Home / Region + Country Categories  / Africa  / SIERRA LEONE: 700 Youth Gather, Bring Awareness of Sexual Violence to Mark Day of the African Child

SIERRA LEONE: 700 Youth Gather, Bring Awareness of Sexual Violence to Mark Day of the African Child

(MissionNewswire) Young girls and boys are at an alarming risk of sexual violence in Sierra Leone. Today, one third of girls are forced into marriage and often sexually assaulted by their husbands before their 15th birthdays. UNICEF estimates that close to 200,000 women, including young girls and older women, were sexually assaulted during Sierra Leone’s decade-long civil war. The war has ended but the sexual violence continues.

In honor of Day of the African Child—celebrated by the Salesians on June 16 at Don Bosco Fambul in Sierra Leone—organized a youth festival with more than 700 in attendance, including youth and staff from the organization.

Each year, Day of the African Child focuses on a particular theme. This year was dedicated to “Eliminating harmful social and cultural practices affecting children: Our collective responsibility.” The theme is an important one given the rate at which young women are at risk for sexual violence, trafficking and forced pregnancy, among other atrocities. In addition, almost ninety percent of girls are subjected to female genital mutilation.

“Nothing is as powerful as a community itself seeing the harm being done to its own children and deciding collectively to end that practice,” says Nicholas Alipui, UNICEF’s director of programs, in a statement marking the Day of the African Child. “Communities are key to the health and well-being of African children subjected to harsh practices.”

In addition to advocating to protect and care for child victims, the Salesian event brought together hundreds of young people who denounced their abusers and the abuse they suffered. At a session of the Don Bosco Children’s Parliament and a subsequent press conference, a number of the girls reported sexual assaults committed by teachers, neighbors and even family members. Many of the cases remain un-investigated by the police.

But it’s not just young girls that are victims. Many boys are victims as well. Speaking at the event, one boy detailed his victimization at the hands of several police in Freetown-Kissy. He and his friends were robbed and assaulted. He was forced to stay in a police cell for three days before the social workers of Don Bosco Fambul were able to free him.

And although the incident was investigated by an internal disciplinary proceeding within the police department, the accused officers remain on duty.

“Policemen will always protect criminal policemen,” reflected one nine-year-old girl. She is one of several street children who spoke about their lives on the street, lives that are shaped by the violence and exploitation they experience every day.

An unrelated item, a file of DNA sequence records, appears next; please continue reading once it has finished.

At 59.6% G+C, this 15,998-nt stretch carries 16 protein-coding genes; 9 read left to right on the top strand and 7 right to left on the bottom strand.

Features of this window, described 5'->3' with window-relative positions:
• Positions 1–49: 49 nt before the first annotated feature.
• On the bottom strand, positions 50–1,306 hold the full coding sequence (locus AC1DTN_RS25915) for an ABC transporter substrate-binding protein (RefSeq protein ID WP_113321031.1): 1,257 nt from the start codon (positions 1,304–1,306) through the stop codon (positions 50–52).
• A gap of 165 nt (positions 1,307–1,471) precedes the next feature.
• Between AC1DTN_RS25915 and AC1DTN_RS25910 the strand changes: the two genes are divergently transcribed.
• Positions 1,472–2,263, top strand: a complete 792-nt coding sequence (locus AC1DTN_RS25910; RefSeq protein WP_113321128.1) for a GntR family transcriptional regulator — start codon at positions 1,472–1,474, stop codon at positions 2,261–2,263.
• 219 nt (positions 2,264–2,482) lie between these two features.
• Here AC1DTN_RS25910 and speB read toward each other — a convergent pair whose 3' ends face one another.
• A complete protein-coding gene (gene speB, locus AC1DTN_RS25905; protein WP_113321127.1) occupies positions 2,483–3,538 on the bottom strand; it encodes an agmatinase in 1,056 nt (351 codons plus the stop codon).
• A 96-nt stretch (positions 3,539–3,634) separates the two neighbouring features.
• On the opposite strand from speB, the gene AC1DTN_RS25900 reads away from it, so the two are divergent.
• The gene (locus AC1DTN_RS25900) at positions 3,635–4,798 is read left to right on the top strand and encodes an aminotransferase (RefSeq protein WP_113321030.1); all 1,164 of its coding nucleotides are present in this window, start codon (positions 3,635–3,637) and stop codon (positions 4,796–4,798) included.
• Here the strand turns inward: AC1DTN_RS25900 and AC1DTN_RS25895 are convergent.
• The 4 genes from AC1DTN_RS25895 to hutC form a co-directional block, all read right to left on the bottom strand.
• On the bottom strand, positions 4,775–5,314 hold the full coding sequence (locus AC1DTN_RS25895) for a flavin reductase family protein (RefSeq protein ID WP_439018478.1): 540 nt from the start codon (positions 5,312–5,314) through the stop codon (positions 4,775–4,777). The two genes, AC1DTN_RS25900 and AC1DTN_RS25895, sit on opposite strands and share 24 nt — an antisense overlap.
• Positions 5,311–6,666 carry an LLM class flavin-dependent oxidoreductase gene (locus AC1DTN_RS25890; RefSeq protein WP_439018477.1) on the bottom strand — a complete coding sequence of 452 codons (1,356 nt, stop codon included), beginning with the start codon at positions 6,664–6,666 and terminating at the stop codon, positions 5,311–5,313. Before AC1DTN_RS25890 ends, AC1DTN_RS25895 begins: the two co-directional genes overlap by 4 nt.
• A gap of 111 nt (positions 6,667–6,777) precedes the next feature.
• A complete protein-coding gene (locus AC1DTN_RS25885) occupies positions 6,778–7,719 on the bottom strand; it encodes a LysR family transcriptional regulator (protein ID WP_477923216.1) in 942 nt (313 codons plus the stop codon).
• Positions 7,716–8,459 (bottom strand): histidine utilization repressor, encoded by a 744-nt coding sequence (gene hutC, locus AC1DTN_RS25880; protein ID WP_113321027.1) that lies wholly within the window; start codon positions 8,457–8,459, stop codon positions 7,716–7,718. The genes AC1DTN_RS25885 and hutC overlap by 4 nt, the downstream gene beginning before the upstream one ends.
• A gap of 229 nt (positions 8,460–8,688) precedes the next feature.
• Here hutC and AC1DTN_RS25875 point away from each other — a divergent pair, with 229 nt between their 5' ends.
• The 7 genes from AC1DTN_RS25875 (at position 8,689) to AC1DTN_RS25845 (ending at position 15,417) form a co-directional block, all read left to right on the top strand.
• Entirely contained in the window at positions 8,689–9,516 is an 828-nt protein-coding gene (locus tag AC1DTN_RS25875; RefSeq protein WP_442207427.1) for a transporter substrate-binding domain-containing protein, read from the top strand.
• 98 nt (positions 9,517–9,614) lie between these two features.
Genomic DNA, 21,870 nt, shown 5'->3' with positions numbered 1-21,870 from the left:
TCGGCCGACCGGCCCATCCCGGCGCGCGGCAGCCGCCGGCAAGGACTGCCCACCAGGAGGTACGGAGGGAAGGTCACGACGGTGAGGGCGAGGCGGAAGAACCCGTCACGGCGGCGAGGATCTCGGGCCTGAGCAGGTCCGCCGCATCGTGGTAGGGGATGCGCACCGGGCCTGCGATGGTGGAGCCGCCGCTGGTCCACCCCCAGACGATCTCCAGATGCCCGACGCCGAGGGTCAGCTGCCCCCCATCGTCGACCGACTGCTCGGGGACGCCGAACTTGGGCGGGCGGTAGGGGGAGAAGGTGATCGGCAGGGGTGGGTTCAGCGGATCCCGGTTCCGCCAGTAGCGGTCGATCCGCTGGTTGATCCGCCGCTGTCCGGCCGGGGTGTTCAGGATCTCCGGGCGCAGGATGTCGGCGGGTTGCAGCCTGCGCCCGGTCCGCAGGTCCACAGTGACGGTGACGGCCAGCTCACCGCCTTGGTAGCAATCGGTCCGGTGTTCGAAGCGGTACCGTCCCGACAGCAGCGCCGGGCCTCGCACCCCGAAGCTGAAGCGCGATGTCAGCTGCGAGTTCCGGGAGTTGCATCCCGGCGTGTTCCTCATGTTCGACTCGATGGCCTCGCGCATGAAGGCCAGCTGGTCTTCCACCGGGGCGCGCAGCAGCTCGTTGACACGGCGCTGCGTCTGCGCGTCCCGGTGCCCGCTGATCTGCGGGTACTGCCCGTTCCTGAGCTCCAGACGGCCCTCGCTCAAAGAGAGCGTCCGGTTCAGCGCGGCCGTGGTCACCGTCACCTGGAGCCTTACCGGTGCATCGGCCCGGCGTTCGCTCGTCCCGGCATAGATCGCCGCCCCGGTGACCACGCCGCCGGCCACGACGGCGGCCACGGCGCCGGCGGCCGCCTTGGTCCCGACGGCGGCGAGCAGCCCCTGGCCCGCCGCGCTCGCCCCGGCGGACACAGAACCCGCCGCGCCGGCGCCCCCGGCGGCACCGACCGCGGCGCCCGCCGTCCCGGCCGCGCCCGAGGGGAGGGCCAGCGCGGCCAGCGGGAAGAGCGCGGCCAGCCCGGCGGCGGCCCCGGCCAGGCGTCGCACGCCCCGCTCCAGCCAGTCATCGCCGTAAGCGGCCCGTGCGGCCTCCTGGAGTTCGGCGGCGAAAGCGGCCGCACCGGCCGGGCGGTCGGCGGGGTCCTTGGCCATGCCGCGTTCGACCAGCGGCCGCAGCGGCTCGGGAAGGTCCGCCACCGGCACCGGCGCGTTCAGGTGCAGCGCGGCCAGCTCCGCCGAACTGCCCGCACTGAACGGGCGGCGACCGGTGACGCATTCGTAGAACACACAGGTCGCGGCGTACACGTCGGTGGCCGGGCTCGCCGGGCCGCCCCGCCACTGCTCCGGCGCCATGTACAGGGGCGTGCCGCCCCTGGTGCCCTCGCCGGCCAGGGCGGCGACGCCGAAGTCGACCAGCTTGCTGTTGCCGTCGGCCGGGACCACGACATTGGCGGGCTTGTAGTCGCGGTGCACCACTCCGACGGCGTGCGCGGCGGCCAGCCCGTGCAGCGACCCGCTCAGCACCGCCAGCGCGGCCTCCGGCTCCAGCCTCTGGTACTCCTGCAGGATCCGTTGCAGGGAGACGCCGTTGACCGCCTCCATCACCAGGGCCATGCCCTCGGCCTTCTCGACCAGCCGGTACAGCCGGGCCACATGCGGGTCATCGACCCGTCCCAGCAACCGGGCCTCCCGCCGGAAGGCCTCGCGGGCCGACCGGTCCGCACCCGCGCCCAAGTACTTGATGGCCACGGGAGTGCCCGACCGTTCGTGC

Youth in Sierra Leone urged the government to take the appropriate measures to protect victims of violence and especially to prevent youth from ending up on the streets where they are at an even higher risk of violence and exploitation. They also focused attention on a failing educational and health care system that is often overrun with corrupt individuals victimizing youth. Advocates and youth also urged that the investigating authorities and the judiciary system ensure the establishment of an efficient penalty system against child abusers.

“It is not only on the 16th of June each year that children deserve the appreciation of parents, relatives, teachers, and even the President, it is every single day,” says Salesian Brother Lothar Wagner, social worker and director of the Girls Shelter at Don Bosco Fambul.

In addition to the youth festival, the Salesians at Don Bosco Fambul have been running a Girls Shelter for the past two years. The Shelter was created in direct response to this ongoing crisis. Here, professional social workers and pastoral workers provide crisis intervention and follow-up care for girls and young women who have been victims of sexual assault. According to a recently published Girls Shelter annual report, staff at the shelter provided crisis intervention services 521 times over the last two years.

The Girls Shelter is one of many programs provided for youth by Don Bosco Fambul. To learn more about Salesian programs in Sierra Leone visit SalesianMissions.org.

More articles about Sierra Leone >



ANS – Sierra Leone – Don Bosco Children’s Parliament Meets in Freetown

UNICEF – Sierra Leone

Day of the African Child

UN – Day of the African Child: Communities are key to ending customs that harm children, says UNICEF

Salesian Missions – Sierra Leone

African Union


author avatar